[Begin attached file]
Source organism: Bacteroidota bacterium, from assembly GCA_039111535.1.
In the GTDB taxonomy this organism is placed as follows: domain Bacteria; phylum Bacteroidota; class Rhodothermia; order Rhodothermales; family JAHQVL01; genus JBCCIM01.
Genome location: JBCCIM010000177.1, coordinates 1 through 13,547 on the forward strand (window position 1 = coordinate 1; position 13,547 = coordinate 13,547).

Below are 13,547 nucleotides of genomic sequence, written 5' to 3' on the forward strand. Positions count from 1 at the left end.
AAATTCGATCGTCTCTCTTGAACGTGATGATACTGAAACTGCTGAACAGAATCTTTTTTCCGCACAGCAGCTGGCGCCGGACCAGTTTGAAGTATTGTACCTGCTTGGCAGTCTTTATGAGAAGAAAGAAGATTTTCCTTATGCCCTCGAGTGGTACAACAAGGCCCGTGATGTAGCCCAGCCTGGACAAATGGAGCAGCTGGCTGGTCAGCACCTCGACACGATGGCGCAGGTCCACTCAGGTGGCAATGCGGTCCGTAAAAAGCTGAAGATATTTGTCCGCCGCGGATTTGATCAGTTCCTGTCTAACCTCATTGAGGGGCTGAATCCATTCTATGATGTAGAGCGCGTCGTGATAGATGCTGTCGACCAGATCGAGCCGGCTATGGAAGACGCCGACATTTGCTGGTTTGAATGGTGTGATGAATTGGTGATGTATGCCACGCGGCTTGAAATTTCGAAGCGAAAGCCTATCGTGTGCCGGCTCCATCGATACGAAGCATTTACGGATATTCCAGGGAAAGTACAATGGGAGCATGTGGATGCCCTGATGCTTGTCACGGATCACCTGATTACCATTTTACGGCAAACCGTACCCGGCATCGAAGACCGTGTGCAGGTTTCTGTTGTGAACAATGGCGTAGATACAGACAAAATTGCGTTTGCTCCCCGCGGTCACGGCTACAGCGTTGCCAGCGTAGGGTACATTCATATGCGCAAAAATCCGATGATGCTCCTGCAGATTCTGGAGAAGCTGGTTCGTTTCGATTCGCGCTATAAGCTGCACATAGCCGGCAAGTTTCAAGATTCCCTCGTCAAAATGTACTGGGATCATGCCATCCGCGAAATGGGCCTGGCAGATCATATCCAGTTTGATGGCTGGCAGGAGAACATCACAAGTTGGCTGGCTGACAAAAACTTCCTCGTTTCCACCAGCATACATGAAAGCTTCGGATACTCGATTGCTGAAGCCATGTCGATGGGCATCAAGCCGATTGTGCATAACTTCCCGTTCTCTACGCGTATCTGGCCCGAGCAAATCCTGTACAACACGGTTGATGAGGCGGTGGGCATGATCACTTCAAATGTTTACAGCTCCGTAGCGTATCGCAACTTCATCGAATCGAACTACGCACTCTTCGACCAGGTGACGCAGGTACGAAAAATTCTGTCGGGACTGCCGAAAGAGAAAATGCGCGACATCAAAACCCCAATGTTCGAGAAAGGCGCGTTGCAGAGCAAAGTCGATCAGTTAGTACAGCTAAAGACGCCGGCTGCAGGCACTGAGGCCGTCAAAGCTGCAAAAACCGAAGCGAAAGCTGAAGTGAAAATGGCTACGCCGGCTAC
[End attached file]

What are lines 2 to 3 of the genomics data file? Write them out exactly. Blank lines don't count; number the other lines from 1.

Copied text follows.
In the GTDB taxonomy this organism is placed as follows: domain Bacteria; phylum Bacteroidota; class Rhodothermia; order Rhodothermales; family JAHQVL01; genus JBCCIM01.
Genome location: JBCCIM010000177.1, coordinates 1 through 13,547 on the forward strand (window position 1 = coordinate 1; position 13,547 = coordinate 13,547).